Monthly Archives: July 2021

One Last Card


Drawing (and painting) a person (or part of a person) almost every day in July for the Index-Card-a-Day Challenge and World Watercolor Month.

Day 61; Day 31

Click here to see the rest of my cards for these challenges.

Culmination of Index-Card-a-Day and World Watercolor Month Challenges


I love challenges. They motivate me to do the things I wish I was doing all year long, such as drawing or making art if not every day, at least every other day.

This was my sixth year participating in these two challenges. As of yesterday, I’d completed 51 out of 61 cards for ICAD and 24 out of 31 little paintings for World Watercolor Month.

Almost done

If I manage to do one today, I will post it later.

Instead of following the suggested prompts for each day, I chose to work through the first few chapters of The Complete Book of Drawing People by Barrington Barber. My goal for the month was to systematically get better at drawing people. I don’t know that I actually did that, but I tried. I confess there were a couple of sketches that were so unsatisfactory I threw them away without photographing them. All the rest, the good, the bad, and the ugly, I posted on ARHtistic License and on Instagram, not because I’m so delusional that I thought they were all good, but because all our efforts are significant, even when we fail miserably. I have nothing to lose by showing you my less successful endeavors, and I might even entice you to try what you’re dreaming of creating if you know that it’s okay to have a learning curve.

I’d like to share again the ones I like the best:

Day 13

Day 20

Day 24

Day 25

Day 35; Day 5

And this next one is my #1 favorite this year. You can see by the lines that didn’t get totally erased that this is a proportion study:

Day 37; Day 7

It’s funny how subjective our preferences are. On Instagram, this is my drawing that got the most likes:

Day 6

I’m guessing he looks like a lot of people’s best friend.

#dyicad2021 Day 60/ #WorldWatercolorMonth Day 30

Day 60/ Day 20

Creative Juice #253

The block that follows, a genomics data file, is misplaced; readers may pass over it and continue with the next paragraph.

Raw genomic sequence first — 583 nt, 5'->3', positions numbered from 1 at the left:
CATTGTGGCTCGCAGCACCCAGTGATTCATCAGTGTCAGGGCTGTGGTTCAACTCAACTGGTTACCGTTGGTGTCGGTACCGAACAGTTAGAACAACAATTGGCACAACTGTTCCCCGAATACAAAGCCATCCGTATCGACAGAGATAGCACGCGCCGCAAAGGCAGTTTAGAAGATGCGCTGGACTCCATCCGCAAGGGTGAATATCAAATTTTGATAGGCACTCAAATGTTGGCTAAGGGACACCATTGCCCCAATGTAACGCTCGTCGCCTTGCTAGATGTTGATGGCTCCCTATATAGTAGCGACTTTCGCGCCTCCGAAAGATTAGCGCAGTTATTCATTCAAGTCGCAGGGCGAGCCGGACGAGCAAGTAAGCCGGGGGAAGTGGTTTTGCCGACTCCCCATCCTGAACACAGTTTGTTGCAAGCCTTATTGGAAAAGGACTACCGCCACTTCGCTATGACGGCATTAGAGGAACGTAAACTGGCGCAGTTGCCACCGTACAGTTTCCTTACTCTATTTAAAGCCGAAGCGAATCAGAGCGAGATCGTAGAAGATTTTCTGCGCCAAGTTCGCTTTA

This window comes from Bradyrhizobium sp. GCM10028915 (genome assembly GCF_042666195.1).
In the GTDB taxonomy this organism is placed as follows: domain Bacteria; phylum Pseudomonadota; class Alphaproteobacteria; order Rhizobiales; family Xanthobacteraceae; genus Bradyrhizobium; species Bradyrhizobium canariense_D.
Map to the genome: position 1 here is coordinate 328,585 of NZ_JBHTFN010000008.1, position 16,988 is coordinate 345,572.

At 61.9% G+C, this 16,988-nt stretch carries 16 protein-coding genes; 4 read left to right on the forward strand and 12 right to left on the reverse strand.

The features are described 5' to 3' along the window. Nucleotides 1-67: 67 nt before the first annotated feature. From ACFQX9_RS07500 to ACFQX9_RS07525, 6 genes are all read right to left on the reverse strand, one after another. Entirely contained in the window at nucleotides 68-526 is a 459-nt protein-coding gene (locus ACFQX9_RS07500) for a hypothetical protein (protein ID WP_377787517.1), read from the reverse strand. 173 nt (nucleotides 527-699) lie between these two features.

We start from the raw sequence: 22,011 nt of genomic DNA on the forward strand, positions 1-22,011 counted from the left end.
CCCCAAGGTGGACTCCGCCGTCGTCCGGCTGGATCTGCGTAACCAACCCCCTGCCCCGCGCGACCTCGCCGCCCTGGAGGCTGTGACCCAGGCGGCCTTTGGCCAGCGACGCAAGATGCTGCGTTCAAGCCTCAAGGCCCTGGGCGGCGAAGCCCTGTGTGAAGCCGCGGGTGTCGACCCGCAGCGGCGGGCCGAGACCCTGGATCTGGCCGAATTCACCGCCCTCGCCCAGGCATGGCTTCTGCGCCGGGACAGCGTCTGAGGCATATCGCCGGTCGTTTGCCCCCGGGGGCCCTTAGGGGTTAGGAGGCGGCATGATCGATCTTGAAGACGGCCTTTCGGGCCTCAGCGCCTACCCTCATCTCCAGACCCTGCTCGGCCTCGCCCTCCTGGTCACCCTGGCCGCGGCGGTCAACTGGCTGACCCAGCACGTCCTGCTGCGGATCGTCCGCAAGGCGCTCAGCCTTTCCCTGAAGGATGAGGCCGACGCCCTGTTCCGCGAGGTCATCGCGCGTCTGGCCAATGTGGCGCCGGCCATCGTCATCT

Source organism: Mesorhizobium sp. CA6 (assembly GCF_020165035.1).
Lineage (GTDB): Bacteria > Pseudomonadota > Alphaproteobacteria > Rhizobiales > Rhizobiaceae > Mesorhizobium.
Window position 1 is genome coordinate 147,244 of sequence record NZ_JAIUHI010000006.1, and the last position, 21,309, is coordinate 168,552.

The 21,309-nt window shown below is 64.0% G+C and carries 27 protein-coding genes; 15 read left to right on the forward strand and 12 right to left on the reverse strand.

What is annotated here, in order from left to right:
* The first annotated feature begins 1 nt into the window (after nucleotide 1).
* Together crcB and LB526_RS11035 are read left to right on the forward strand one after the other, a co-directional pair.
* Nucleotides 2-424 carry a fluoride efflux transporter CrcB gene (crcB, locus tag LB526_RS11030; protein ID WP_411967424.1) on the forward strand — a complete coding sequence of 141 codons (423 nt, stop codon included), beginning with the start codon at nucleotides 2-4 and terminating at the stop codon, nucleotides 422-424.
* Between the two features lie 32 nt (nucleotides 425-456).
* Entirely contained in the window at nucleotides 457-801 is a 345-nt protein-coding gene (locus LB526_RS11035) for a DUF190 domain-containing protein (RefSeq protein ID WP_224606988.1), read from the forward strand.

Creative Juice #253

Funny stuff. Pretty stuff. Serious stuff.

  • Some of these will make you laugh and some will make you cry, but it’s all good.
  • Writers, should you write a cozy mystery?
  • Did you ever have a great idea, get started on it, take a break from it, and feel guilty about never getting back to it? Sometimes you just gotta let go.
  • Nathalie escorts us on a tour featuring murals in Jersey City.
  • More murals; these are from Montreal. (FYI, Norm no longer coordinates Thursday Doors. Go to No Facilities for those now.)
  • How to say no. Why to say no.
  • Love flowers? You’re gonna love these photos.
  • Black artists (and artists of color) lack the opportunities their white counterparts enjoy.
  • You might enjoy this Instagrammer’s paintings for World Watercolor Month.
  • You have to see these amazing crochet projects. (I’ll pass on the broccoli hat, but I want almost everything else.)
  • The most beautiful gifs I’ve ever seen. Depending on your internet connection, they might take a few moments to load, but hang on, they’re worth it.
  • A sculptor abandons metal in favor of fabric.

#dyicad2021 Day 59/ #WorldWatercolorMonth Day 29


Drawing (and painting) a person (or part of a person) every day in July for the Index-Card-a-Day Challenge and World Watercolor Month.

Day 59/ Day 29

Video of the Week #316: How an Artist’s Youthful Coding and Gaming Experience Influences Her Work


#dyicad2021 Day 58/ #WorldWatercolorMonth Day 28


Drawing (and painting) a person (or part of a person) every day in July for the Index-Card-a-Day Challenge and World Watercolor Month.

Day 58/ Day 28

Wordless Wednesday: Ubiquitous Scooters

Ubiquitous Scooters

#dyicad2021 Day 57/ #WorldWatercolorMonth Day 27


Of course, you knew I couldn’t do a two-month art challenge without including a unicorn:

Day 57/ Day 27

Muse in the Morning


An interesting thing happened the other morning, something I haven’t experienced in a long time.

I got woken up early, much earlier than I needed to get up. I went to the bathroom and got back into bed and cocooned myself (yes, I am one of those weirdos who must wrap up in a quilt, even in July in the Arizona desert), hoping to fall back asleep for another 45 minutes.

It didn’t happen.

Instead, I dozed, and my imagination began working on the seed of a poem.

You see, the night before I read about a wonderful contest the people at Palette Poetry are putting on. They are looking for a poem that “speaks to what poetry is and can be for our world today.”

Hmm. I don’t think I have a poem in my files that fits that bill. I wish I did, though, because the top prize is $4000. Now, that’s real money.

Believe it or not, in my half-asleep-half-awake state, my brain came up with a few stanzas that represent a good start on a great poem. When my alarm went off, I jogged straight to my laptop and typed it all down, knowing that I wouldn’t be able to remember it by my afternoon writing time.

Later, I googled “muse in the morning” to see what other people have written about this serendipitous phenomenon. I found two pieces of artwork by that name which I wish I could post here, but I couldn’t find any information on whether they are in the public domain, so, sorry. Then, while browsing writing blogs, I found this article, which describes a practice whereby you can activate your imagination by encouraging yourself into a dreamy state.

I am passing on the contest information and the dreamzoning article because we creatives are a supportive community. I know I’ve benefitted from advice from my writing friends and also from fellow writers online. Let’s continue to assist each other and cheer one another along. I wish you success.